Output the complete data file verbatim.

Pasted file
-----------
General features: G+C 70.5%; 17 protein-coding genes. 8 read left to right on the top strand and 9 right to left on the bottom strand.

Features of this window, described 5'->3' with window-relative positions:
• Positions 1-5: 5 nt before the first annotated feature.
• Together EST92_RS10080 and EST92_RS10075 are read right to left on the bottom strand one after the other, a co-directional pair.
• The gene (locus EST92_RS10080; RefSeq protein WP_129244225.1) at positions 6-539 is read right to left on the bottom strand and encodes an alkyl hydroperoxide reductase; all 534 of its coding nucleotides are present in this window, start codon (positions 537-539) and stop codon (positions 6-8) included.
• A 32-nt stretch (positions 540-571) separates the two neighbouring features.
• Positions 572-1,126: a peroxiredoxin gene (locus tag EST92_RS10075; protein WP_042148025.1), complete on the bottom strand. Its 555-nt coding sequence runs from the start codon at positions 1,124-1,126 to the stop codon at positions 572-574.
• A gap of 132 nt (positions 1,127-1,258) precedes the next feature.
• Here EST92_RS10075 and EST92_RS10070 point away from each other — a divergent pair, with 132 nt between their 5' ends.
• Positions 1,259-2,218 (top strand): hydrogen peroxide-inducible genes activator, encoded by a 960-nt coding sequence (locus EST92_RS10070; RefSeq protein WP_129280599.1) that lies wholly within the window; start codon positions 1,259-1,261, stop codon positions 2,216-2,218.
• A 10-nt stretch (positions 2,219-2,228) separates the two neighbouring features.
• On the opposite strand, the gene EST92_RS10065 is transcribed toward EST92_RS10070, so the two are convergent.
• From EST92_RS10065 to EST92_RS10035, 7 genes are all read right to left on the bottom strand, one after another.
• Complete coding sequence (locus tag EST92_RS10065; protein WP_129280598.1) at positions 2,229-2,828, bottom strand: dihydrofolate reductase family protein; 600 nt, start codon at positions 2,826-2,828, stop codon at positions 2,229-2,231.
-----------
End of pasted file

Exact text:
General features: G+C 70.5%; 17 protein-coding genes. 8 read left to right on the top strand and 9 right to left on the bottom strand.

Features of this window, described 5'->3' with window-relative positions:
• Positions 1-5: 5 nt before the first annotated feature.
• Together EST92_RS10080 and EST92_RS10075 are read right to left on the bottom strand one after the other, a co-directional pair.
• The gene (locus EST92_RS10080; RefSeq protein WP_129244225.1) at positions 6-539 is read right to left on the bottom strand and encodes an alkyl hydroperoxide reductase; all 534 of its coding nucleotides are present in this window, start codon (positions 537-539) and stop codon (positions 6-8) included.
• A 32-nt stretch (positions 540-571) separates the two neighbouring features.
• Positions 572-1,126: a peroxiredoxin gene (locus tag EST92_RS10075; protein WP_042148025.1), complete on the bottom strand. Its 555-nt coding sequence runs from the start codon at positions 1,124-1,126 to the stop codon at positions 572-574.
• A gap of 132 nt (positions 1,127-1,258) precedes the next feature.
• Here EST92_RS10075 and EST92_RS10070 point away from each other — a divergent pair, with 132 nt between their 5' ends.
• Positions 1,259-2,218 (top strand): hydrogen peroxide-inducible genes activator, encoded by a 960-nt coding sequence (locus EST92_RS10070; RefSeq protein WP_129280599.1) that lies wholly within the window; start codon positions 1,259-1,261, stop codon positions 2,216-2,218.
• A 10-nt stretch (positions 2,219-2,228) separates the two neighbouring features.
• On the opposite strand, the gene EST92_RS10065 is transcribed toward EST92_RS10070, so the two are convergent.
• From EST92_RS10065 to EST92_RS10035, 7 genes are all read right to left on the bottom strand, one after another.
• Complete coding sequence (locus tag EST92_RS10065; protein WP_129280598.1) at positions 2,229-2,828, bottom strand: dihydrofolate reductase family protein; 600 nt, start codon at positions 2,826-2,828, stop codon at positions 2,229-2,231.